Art We Love – The Next Generation

By George Rogers

It’s easy to spot well-established artists, the ones whose reputations and price tags grow with every passing season. But identifying a future star is a little trickier. There are plenty of talented young artists out there. Some burst on the scene but then disappear from our little spit of sand as the leaves fall. Others may show promise but haven’t thrown themselves fully into the work. The artists presented here have it all – talent, commitment, and connection to the Provincetown art community. Someday you can say you knew about them “back when”…

Del Valle Morning Lines

Esteban del Valle, Morning Lines

(marker, spray paint, color pencil on paper on panel, 24” x 18”), Albert Merola Gallery

Esteban del Valle is a multi-hyphenate artist whose work encompasses drawing, painting, performance, and film. He’s a storyteller whose narratives might sprawl across a 50-foot wall (see page) or come to life in the dense overlapping marks of a sharpie in an intimately scaled drawing. An artist with a political conscience, his inspirations range from hip hop to El Greco. And though raised in Chicago and now living in Brooklyn, what’s his favorite landscape? The dunes of Provincetown. Del Valle has been a fellow at the Fine Arts Work Center twice, and the town has cast a spell on him, ensuring his place in the Provincetown arts community for years to come.

Naya Bricher Pink Aide

Naya Bricher, Pink Aide

(oil on canvas, 50” x 60”), 411 Gallery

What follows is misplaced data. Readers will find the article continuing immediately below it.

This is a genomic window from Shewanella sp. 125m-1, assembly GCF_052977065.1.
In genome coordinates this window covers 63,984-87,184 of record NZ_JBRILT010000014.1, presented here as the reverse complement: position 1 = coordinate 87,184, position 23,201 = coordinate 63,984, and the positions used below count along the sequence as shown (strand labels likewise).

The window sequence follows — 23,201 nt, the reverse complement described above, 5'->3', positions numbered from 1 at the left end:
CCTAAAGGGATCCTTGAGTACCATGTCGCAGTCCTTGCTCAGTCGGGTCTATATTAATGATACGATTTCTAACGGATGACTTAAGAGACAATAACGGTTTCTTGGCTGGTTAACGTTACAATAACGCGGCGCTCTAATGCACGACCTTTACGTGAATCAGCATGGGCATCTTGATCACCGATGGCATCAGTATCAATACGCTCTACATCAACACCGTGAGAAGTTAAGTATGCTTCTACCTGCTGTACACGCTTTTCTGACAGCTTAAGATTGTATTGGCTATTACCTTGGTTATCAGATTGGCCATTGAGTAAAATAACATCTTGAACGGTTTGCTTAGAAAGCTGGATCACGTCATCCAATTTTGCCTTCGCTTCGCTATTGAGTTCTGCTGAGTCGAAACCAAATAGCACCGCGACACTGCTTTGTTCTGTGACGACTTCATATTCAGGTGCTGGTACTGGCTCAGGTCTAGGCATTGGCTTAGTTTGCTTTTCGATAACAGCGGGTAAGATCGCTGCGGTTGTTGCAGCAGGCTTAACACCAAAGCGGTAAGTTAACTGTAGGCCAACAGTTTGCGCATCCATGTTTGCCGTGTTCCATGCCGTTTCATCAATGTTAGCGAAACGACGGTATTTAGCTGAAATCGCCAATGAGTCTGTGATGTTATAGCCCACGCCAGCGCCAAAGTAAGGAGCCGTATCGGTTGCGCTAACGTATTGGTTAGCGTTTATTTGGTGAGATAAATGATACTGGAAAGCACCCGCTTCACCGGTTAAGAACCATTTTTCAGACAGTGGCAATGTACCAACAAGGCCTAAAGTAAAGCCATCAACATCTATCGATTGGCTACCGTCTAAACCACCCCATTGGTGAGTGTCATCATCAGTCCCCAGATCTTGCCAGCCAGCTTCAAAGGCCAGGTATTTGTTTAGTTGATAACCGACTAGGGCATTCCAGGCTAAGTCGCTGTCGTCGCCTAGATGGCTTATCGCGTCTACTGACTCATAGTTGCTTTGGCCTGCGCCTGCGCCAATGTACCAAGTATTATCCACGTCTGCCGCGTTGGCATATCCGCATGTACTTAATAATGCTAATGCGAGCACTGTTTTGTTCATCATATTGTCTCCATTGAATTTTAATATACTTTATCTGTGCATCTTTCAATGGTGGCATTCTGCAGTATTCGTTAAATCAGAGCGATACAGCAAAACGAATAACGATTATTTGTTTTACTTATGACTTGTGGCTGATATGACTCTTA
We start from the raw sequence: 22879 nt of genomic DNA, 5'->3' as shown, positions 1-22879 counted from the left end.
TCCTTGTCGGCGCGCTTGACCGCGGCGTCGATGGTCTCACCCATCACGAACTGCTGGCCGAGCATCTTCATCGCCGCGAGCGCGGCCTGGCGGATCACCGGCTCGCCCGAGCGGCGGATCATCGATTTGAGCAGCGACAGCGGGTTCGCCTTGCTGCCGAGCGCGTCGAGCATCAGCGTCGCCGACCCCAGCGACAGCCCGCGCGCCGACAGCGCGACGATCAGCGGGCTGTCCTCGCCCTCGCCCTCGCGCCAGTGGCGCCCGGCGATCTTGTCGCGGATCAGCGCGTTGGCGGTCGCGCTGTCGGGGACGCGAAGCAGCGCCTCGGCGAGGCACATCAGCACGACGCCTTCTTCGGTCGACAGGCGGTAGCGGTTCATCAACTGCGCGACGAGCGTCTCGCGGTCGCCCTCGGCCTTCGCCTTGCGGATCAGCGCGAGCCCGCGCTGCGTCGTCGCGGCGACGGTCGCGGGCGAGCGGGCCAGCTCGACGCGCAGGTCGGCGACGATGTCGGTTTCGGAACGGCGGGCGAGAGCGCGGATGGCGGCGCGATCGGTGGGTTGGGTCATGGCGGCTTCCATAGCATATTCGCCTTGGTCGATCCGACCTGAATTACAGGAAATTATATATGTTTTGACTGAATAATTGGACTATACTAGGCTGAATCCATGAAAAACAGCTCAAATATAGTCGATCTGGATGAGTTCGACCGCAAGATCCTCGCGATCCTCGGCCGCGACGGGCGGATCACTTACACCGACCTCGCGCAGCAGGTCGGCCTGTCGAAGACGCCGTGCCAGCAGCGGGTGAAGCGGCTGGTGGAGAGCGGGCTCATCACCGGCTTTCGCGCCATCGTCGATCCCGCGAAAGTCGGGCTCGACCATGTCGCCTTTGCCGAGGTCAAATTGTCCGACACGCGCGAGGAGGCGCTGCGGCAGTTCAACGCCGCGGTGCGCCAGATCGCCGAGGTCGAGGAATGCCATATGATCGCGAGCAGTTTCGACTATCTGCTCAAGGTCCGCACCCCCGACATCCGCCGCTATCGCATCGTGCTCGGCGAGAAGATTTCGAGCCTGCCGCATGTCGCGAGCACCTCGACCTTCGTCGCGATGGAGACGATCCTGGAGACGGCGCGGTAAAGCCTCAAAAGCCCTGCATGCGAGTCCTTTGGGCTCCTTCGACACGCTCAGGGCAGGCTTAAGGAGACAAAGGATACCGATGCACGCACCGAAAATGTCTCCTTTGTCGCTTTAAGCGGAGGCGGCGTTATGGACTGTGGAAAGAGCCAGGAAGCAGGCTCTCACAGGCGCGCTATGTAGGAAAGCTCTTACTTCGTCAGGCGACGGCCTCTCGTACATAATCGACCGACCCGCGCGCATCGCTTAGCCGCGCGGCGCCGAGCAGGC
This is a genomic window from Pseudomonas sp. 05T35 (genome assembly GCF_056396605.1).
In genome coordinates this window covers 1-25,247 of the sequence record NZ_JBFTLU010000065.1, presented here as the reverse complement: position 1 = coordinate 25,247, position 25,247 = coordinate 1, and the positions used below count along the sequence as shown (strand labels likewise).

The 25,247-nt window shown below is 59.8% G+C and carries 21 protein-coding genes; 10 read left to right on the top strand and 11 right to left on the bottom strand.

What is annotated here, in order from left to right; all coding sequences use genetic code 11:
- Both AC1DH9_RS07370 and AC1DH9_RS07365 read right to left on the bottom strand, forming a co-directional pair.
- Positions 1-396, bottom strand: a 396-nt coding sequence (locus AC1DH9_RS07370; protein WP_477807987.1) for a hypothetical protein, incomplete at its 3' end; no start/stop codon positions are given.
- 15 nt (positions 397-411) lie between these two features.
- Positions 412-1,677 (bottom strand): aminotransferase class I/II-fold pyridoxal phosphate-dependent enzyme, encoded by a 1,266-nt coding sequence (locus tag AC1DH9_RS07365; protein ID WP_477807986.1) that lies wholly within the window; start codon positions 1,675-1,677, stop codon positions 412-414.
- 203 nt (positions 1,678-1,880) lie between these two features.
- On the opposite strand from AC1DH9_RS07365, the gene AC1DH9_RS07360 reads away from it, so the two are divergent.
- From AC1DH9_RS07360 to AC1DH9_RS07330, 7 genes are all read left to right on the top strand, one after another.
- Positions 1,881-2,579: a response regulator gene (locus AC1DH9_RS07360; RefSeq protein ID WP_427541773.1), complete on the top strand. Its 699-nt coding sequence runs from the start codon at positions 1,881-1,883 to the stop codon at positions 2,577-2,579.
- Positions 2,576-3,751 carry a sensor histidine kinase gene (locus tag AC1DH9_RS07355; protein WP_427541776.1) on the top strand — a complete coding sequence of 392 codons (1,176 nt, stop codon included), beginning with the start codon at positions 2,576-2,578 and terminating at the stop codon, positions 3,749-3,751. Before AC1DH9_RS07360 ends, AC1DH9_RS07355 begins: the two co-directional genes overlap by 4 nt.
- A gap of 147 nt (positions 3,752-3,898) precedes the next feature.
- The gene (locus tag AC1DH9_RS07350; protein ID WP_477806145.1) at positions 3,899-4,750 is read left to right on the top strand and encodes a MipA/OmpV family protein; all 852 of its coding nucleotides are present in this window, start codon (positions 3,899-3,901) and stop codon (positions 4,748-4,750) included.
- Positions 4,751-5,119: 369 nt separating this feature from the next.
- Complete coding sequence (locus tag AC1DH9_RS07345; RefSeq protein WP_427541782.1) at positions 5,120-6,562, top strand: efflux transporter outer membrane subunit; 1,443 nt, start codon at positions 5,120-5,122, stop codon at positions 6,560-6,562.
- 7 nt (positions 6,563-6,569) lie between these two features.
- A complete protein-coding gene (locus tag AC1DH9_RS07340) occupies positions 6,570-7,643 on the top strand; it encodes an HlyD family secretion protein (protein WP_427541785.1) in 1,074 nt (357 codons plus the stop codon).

Artists have been transporting us to alternate realities for centuries, and Naya Bricher has that talent of taking us through the looking glass. Pink Aide could be called a dreamscape–all the elements are so familiar, yet clearly we’re not in Kansas anymore. Working from a preparatory collage curated from her store of found images, she brings the canvas to life with bravura under-drawing and a brush loaded with a candy-colored palate of oils. Ghostly passages of exposed under-drawing lend a sense of the surreal to an already shifting reality. It’s a painting of great surface beauty to which, like a dream, each of us will attach our own meanings.

Erin Woodbrey

Erin Woodbrey, The Continuing and Spreading Results of an Event or Action (Carrizozo, New Mexico)

(found objects, variable dimension), GAA Gallery

Some works of art grab you at first sight. It might be a bold composition, a luscious color palette, or an undefined air of mystery. Any of those qualities can make a work sing. But some art takes you to another level, born of an artist’s deep intellectual curiosity. That’s the case here. The intricate patterns, texture, and scale of this piece are fascinating – and then you learn that it was created from detritus found in the desert near the Trinity nuclear test site in New Mexico. The “exploding” composition becomes no less beautiful but strikes a deeper chord. It’s art that is thought-provoking and deeply satisfying on every level.

Wilder Alison

Wilder Alison, the faucethe drain breach/ a new life

(Died wool and thread, Two parts, each 27 3/16” x 53 1/8”), GAA Gallery

There’s a vibrating energy to Wilder Alison’s work and something almost cinematic in the way the artist has given us different frames of the same vista. Gorgeous washes of color meet crisp geometry, taking the eye on a journey through multiple horizons. And though painterly in appearance, there are no brushes or oils involved in this work. Hand-dyed wool is cut and rigorously composed, juxtaposing sometimes clashing colors and creating an elegant pattern language. As it turns out, this visual poetry is informed by the artist’s deep immersion in queer culture and literature – very Provincetown indeed.

George Rogers is an artist and ceramicist. After a career in museums including the MFA in Boston and the Smithsonian, he and his husband moved to Provincetown full time four years ago.